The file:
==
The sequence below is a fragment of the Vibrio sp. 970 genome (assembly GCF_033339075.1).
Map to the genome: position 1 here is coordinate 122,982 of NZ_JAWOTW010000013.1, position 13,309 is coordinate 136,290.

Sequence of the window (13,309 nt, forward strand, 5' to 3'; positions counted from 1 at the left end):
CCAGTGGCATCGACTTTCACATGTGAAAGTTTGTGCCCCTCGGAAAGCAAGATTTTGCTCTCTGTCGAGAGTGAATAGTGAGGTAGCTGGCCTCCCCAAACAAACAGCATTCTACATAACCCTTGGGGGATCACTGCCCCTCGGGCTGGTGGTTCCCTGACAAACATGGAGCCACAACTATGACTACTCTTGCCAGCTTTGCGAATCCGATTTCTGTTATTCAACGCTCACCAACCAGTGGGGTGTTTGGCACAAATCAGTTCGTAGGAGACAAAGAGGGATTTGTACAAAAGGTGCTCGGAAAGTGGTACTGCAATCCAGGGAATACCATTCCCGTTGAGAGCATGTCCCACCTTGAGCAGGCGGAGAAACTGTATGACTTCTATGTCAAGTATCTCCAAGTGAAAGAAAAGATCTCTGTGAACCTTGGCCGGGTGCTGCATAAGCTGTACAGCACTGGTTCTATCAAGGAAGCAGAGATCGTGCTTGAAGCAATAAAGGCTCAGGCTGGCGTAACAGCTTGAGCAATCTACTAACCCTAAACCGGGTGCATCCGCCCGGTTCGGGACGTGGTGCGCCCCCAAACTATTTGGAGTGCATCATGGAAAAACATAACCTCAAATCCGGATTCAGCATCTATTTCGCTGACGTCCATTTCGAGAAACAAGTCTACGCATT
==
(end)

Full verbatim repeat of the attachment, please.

The sequence below is a fragment of the Vibrio sp. 970 genome (assembly GCF_033339075.1).
Map to the genome: position 1 here is coordinate 122,982 of NZ_JAWOTW010000013.1, position 13,309 is coordinate 136,290.

Sequence of the window (13,309 nt, forward strand, 5' to 3'; positions counted from 1 at the left end):
CCAGTGGCATCGACTTTCACATGTGAAAGTTTGTGCCCCTCGGAAAGCAAGATTTTGCTCTCTGTCGAGAGTGAATAGTGAGGTAGCTGGCCTCCCCAAACAAACAGCATTCTACATAACCCTTGGGGGATCACTGCCCCTCGGGCTGGTGGTTCCCTGACAAACATGGAGCCACAACTATGACTACTCTTGCCAGCTTTGCGAATCCGATTTCTGTTATTCAACGCTCACCAACCAGTGGGGTGTTTGGCACAAATCAGTTCGTAGGAGACAAAGAGGGATTTGTACAAAAGGTGCTCGGAAAGTGGTACTGCAATCCAGGGAATACCATTCCCGTTGAGAGCATGTCCCACCTTGAGCAGGCGGAGAAACTGTATGACTTCTATGTCAAGTATCTCCAAGTGAAAGAAAAGATCTCTGTGAACCTTGGCCGGGTGCTGCATAAGCTGTACAGCACTGGTTCTATCAAGGAAGCAGAGATCGTGCTTGAAGCAATAAAGGCTCAGGCTGGCGTAACAGCTTGAGCAATCTACTAACCCTAAACCGGGTGCATCCGCCCGGTTCGGGACGTGGTGCGCCCCCAAACTATTTGGAGTGCATCATGGAAAAACATAACCTCAAATCCGGATTCAGCATCTATTTCGCTGACGTCCATTTCGAGAAACAAGTCTACGCATT